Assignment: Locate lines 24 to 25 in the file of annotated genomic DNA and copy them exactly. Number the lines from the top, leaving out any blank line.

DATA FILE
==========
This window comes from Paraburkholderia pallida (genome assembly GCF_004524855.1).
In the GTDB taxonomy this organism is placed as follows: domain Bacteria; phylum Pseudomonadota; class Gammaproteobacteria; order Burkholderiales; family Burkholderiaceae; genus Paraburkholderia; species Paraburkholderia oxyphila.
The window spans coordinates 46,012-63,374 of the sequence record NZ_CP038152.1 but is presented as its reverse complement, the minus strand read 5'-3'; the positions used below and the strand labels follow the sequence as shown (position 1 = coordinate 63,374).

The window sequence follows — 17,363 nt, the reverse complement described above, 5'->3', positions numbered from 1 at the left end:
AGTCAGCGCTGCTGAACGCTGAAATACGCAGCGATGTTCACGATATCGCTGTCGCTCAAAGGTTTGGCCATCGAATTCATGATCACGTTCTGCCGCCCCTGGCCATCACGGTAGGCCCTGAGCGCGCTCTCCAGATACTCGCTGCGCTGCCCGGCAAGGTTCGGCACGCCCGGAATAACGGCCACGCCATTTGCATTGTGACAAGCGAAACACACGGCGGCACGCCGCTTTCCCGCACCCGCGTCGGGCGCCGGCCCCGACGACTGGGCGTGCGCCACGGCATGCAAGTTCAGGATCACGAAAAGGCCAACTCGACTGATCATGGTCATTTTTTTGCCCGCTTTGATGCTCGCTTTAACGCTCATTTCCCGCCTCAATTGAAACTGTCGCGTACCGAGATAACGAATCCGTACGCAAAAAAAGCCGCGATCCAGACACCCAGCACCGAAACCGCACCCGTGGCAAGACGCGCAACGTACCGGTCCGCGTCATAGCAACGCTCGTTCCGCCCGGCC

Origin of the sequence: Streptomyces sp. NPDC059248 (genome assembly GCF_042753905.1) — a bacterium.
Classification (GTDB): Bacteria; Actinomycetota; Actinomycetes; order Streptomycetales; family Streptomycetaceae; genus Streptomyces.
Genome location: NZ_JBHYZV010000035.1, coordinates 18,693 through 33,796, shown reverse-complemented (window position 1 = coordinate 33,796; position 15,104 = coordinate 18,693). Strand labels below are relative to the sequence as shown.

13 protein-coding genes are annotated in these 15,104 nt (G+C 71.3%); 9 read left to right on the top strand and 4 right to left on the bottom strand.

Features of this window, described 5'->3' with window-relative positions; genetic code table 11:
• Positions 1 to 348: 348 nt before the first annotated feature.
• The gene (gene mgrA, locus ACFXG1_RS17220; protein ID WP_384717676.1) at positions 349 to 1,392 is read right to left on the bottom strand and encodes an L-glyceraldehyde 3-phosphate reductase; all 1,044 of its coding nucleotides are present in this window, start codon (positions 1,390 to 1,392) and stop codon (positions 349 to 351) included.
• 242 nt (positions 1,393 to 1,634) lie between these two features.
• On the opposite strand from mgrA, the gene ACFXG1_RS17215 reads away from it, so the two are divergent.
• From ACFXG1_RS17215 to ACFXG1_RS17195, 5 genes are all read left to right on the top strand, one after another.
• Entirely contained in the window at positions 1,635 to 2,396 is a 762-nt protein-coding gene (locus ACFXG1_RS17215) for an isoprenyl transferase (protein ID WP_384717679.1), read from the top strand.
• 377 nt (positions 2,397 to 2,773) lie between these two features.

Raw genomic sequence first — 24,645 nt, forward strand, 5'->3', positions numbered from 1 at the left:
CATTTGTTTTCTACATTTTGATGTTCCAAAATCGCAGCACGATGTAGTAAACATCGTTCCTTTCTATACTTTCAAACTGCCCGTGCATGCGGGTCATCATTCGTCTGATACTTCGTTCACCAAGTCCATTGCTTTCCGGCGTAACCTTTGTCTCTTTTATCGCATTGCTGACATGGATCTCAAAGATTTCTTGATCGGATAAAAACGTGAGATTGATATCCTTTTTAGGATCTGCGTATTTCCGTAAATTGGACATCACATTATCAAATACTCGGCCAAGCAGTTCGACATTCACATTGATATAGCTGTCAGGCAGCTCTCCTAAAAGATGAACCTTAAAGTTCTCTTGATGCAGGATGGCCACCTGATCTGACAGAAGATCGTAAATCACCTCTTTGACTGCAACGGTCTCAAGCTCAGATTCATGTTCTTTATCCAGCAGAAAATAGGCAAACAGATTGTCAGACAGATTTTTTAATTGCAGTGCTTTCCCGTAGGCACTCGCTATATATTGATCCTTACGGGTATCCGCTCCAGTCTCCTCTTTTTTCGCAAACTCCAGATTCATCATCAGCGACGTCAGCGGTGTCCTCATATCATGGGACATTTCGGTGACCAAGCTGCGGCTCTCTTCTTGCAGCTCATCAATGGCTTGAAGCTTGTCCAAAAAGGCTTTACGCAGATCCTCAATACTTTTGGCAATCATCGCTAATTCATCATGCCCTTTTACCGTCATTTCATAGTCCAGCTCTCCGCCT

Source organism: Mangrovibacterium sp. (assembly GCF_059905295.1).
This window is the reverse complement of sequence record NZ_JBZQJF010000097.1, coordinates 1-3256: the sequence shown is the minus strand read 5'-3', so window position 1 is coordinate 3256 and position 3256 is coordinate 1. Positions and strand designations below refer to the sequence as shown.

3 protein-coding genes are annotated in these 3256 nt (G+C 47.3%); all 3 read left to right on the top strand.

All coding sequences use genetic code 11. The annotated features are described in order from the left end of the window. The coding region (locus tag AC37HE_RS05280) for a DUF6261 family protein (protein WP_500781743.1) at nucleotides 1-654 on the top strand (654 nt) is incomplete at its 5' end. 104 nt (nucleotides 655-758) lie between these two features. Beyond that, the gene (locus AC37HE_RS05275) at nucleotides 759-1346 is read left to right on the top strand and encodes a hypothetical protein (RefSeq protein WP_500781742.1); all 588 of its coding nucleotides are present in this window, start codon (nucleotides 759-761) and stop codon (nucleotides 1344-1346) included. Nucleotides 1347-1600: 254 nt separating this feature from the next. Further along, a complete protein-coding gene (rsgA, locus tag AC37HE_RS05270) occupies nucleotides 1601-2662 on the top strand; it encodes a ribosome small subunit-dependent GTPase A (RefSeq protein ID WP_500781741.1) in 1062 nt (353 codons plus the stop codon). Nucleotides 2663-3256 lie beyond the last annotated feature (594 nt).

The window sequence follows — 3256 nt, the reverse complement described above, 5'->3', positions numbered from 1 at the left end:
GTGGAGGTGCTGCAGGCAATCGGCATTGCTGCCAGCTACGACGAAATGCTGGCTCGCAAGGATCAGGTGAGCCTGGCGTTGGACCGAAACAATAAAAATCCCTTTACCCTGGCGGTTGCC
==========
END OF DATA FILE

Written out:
The window sequence follows — 3256 nt, the reverse complement described above, 5'->3', positions numbered from 1 at the left end:
GTGGAGGTGCTGCAGGCAATCGGCATTGCTGCCAGCTACGACGAAATGCTGGCTCGCAAGGATCAGGTGAGCCTGGCGTTGGACCGAAACAATAAAAATCCCTTTACCCTGGCGGTTGCC